To end with a different metaphor, in 1994 Nelson Mandela wrote, “No one is born hating another person because of the color of his skin, or his background, or his religion. People must learn to hate, and if they can learn to hate, they can be taught to love, for love comes more naturally to the human heart than its opposite. Even in the grimmest times in prison, when my comrades and I were pushed to our limits, I would see a glimmer of humanity in one of the guards, perhaps just for a second, but it was enough to reassure me and keep me going. Man’s goodness is a flame that can be hidden but never extinguished.”[iii]
Love the Lord your God will all your heart, and all your soul, and all your mind. And love your neighbor as yourself. Openly, doggedly and with courage; today and always. And the chorus of God’s song will resound to the ends of the earth.
[ii] Deuteronomy 6:5 and Leviticus 19:18.
[iii] Mandela, Nelson, Long Walk to Freedom.
Friends in low places
Blame it all on my roots
I showed up in boots
And ruined your black tie affair.
The last one to know
The last one to show
I was the last one you thought you’d see there.
And I saw the surprise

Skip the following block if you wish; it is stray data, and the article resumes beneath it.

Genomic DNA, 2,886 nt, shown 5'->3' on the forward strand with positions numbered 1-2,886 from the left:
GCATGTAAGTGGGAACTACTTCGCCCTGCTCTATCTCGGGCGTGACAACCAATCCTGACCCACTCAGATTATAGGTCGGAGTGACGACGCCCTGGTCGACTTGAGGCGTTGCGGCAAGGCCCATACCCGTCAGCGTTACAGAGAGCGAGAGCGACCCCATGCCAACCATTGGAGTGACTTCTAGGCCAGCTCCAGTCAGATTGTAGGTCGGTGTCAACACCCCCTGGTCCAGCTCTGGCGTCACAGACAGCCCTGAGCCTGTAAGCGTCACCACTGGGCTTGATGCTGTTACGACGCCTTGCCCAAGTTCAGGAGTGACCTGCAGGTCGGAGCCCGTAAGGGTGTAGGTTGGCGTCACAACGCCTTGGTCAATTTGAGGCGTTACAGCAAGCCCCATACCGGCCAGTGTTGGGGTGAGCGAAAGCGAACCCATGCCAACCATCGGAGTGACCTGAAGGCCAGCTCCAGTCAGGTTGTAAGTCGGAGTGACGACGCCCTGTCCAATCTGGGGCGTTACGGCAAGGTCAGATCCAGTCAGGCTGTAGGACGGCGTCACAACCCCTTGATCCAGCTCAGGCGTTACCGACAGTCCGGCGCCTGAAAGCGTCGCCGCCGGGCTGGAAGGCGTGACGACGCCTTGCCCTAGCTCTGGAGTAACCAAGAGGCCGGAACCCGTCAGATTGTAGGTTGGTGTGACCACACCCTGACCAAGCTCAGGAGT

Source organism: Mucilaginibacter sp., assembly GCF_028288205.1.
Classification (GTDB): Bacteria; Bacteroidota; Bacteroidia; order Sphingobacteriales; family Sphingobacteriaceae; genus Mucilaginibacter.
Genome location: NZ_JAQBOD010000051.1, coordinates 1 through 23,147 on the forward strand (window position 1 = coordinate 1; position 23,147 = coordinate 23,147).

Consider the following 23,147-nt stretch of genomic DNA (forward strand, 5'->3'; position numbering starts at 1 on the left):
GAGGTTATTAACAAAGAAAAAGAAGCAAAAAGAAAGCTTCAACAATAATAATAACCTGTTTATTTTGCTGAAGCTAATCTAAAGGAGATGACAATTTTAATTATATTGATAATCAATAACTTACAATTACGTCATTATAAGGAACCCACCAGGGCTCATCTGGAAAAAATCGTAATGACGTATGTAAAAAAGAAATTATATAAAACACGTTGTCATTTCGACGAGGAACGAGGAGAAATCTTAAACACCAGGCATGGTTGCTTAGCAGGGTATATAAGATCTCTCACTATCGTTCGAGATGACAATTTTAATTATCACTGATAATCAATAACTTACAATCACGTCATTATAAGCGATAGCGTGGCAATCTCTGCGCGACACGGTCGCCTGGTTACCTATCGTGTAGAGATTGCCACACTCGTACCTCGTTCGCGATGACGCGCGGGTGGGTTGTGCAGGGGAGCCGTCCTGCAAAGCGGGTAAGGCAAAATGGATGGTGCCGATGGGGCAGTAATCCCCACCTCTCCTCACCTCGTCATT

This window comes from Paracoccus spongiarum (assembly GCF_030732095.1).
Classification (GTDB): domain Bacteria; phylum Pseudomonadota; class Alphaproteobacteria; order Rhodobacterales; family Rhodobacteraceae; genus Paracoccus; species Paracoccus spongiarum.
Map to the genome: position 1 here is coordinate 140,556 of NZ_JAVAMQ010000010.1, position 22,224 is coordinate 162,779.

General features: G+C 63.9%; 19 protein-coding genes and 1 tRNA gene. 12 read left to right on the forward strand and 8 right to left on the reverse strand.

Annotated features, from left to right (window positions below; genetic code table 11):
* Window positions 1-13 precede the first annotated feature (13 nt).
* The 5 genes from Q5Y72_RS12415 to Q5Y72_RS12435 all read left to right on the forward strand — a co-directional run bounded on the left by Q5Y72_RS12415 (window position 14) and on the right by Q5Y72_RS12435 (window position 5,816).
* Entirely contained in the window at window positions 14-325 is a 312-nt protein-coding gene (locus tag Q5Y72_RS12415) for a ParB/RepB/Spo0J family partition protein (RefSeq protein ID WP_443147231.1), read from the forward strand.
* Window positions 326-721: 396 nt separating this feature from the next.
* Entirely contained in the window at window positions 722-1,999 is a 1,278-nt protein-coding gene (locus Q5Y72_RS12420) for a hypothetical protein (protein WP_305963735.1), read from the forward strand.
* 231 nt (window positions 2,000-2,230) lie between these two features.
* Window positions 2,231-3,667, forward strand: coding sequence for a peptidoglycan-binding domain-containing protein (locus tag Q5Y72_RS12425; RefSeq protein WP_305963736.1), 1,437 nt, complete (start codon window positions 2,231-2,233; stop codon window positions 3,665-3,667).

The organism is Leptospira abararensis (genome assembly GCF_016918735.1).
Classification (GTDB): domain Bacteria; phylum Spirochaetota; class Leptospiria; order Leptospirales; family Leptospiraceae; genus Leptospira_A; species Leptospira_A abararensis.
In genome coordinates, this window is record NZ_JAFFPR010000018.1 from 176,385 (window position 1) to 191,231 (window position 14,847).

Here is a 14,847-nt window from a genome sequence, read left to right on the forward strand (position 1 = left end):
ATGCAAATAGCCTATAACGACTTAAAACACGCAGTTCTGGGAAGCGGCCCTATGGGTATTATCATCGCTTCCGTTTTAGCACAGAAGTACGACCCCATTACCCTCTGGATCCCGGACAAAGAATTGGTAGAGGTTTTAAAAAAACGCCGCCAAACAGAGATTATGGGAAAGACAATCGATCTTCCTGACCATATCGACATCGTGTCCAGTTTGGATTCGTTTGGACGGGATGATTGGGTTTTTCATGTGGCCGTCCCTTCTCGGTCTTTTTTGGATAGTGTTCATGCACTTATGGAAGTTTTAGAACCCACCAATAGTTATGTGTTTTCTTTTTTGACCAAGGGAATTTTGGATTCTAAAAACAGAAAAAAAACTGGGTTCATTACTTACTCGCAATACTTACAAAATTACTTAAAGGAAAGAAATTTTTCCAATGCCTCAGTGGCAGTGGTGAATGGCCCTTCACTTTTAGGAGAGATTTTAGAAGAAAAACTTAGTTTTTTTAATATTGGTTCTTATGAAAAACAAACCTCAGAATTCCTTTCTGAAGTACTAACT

And the fear in his eyes
When I took his glass of champagne.
I toasted you
Said “Honey, we may be through,
But you’ll never hear me complain…”[i]
Wait, wait, wait! Don’t launch into the chorus! We’re not supposed to engage in congregational singing during COVID! Plus, the walls of the Cathedral might come tumbling down like those of Jericho with a chorus of Garth Brooks.
So why would I quote Mr. Brooks at the outset this morning? Because we read in Matthew’s Gospel Jesus’ parable about a banquet that ends up populated by exactly all those friends in low places.
Let’s set the scene. A king has prepared a wedding banquet, and the king’s preparations exceed generosity: Fatted calves, oxen, all the stops pulled out. But when the time arrives, those invited not only choose not to come, but scoff, sneer, and deride the gift. Some even do violence to the king. It is then that the doors are thrown open to the friends in low places, “both good and bad,” scripture amazingly tells us, as any and all are invited to the banquet.